The tension in the scene is remarkable. Everyone is trying to relax, but, thanks in part to Laura’s diabolic cleverness and too much alcohol and a concatenation of secrets, everyone in the room is keyed up, spiteful, and affrighted. There is an air of untamed, free-floating maliciousness, which can descend on anyone at any time. It is like a cocktail party of savagely clever and malevolent dragons.

You might think that facial expressions are dramatically free of the settings in which they appear, but no. What the opening of Paula Fox’s novel emphasizes here is that facial expressions become most important when the dramatic spaces have collapsed or become agonizingly confined. There’s nowhere else to look. All the other important information has been removed, and we are inside the social novel, with a vengeance. With the crowding of characers, you are forced to see people close-up and to look straight at them minute after minute in a no-exit setting, a terribly confined space, like the hotel room of this opening section, or a bus, or a jail cell—any place where people have managed to get themselves confined and cannot, for one reason or another, get themselves out. You parse their faces so closely under such grievously tense circumstances that the faces themselves start to show the strain, and then begin to be segmented.

In The Widow’s Children examples of segmented faces proliferate, with a particular concentration on eyes and mouths. Laura looks at her husband with “mirror eyes.” Clara arrives at the hotel and is greeted by Desmond’s “wasted smile.” When Laura and Carlos look at Clara, she has the impression of “two eagles swooping toward her,” with the same “deep set eyes above massive lid folds,” of something “not quite human in the eyes above their smiling lips.” Desmond has a black mustache and “lips like old rubber bands.” When Peter Rice enters the book, he is given an almost old-fashioned entrance, suitable for his old-fashioned courtliness: “His thin hair was gray, his features narrow, and from behind his glasses, his pale blue eyes gazed out mildly. He gave the impression of being clean and dry as though he been pressed between two large blotters which had absorbed all his vital juices.”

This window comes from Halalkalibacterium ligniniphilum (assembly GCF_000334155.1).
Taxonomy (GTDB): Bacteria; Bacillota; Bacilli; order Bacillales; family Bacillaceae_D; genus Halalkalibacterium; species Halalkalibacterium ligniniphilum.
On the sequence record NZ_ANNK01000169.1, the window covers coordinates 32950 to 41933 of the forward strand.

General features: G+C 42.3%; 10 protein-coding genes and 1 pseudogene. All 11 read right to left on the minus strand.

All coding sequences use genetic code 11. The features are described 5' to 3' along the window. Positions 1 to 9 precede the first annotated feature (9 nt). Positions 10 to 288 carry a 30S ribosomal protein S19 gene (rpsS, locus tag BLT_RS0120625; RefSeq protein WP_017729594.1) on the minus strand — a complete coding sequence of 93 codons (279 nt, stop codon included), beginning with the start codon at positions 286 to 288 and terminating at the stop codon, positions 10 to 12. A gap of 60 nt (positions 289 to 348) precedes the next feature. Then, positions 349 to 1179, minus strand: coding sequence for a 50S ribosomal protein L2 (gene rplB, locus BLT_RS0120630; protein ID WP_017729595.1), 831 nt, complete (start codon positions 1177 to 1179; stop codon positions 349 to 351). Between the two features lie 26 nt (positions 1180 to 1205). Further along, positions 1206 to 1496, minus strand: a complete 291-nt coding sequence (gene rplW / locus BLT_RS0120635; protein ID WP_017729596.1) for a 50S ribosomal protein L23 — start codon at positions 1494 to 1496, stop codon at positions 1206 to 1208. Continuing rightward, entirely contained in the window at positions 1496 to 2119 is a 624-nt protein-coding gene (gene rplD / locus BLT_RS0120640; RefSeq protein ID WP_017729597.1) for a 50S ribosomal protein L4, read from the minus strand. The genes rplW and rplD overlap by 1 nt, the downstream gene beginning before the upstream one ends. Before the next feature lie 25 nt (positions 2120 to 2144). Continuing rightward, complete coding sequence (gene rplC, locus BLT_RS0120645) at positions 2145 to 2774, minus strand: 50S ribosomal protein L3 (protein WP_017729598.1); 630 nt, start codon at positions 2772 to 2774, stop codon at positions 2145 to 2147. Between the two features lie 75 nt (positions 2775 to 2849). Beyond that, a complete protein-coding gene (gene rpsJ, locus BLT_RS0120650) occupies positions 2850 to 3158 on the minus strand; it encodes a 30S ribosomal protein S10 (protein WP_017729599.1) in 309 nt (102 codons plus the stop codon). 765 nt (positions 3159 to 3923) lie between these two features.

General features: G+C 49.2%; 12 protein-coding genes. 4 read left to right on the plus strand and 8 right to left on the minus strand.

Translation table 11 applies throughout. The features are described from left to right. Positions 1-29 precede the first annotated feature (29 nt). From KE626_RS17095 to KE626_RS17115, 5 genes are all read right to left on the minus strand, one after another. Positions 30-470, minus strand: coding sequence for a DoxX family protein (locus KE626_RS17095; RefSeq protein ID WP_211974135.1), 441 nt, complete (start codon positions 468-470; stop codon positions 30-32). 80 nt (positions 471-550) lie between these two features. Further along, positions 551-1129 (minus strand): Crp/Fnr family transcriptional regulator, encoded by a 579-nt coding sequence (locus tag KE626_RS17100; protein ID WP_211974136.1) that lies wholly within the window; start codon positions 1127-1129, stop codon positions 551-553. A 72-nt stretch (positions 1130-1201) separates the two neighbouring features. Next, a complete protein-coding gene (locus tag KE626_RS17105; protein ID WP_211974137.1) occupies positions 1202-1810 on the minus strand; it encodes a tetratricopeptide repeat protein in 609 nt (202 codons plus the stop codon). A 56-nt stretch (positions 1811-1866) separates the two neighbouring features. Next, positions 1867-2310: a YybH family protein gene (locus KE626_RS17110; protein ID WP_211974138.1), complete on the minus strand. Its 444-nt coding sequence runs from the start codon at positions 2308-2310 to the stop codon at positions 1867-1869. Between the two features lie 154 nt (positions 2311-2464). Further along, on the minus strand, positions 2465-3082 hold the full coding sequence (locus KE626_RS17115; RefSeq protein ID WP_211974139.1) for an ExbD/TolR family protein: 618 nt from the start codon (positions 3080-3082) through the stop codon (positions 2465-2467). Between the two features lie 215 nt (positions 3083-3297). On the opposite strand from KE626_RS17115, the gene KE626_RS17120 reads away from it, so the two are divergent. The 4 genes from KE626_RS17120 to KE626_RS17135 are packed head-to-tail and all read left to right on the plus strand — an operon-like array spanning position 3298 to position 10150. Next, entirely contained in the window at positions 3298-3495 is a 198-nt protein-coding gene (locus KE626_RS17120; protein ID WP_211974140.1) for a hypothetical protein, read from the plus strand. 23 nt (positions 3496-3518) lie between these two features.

As the scene continues, we begin to notice all the details about faces latched on to details about gestures. We also get details about the exact manner in which things are said, from whispers to strangled shouts. This is a fully staged novel. That is, the staging in it is so detailed that you could cast it, block out the actors’ movements, and indicate the directions for line-readings from the narrative alone, but the emphasis on the staging is meant to emphasize not just the surface but the subtext and the sense of claustrophobia. The details about faces and gestures begin to pile up: Laura’s cheek, when Peter embraced her, had been “dry, powdery. It was what he had come to desire, all things dry, ash, dead leaf, stone.” Facial expressions start to be compounded and mixed: Desmond has on his face an expression that was both “truculent and timid,” and Laura, in an angry moment, has eyes “crinkled with laughter.” Peter’s face, in a moment of panic, “looked oddly stretched, as though he were holding it in front of him with taut hands.” Clara feels her own face contorting into a “hideous smile of malice.” Readers who are particularly attentive might notice how often, in these descriptions, the eyes contradict the lips; the face itself forms a sort of expressive double negative, hideous smiles or cheerful frowns.

Paula Fox seems to know more than any other contemporary American writer about the dangerousness of facial signals—how subtexts can be loaded onto something as initially innocent as a smile, how a smile can transform, in a moment, into a seizure of malice, as with Laura’s smile in a frightening close-up, “the three plump cushions of her lips, the large, somewhat dingy teeth, and behind them the quivering mu­cosity of her tongue.”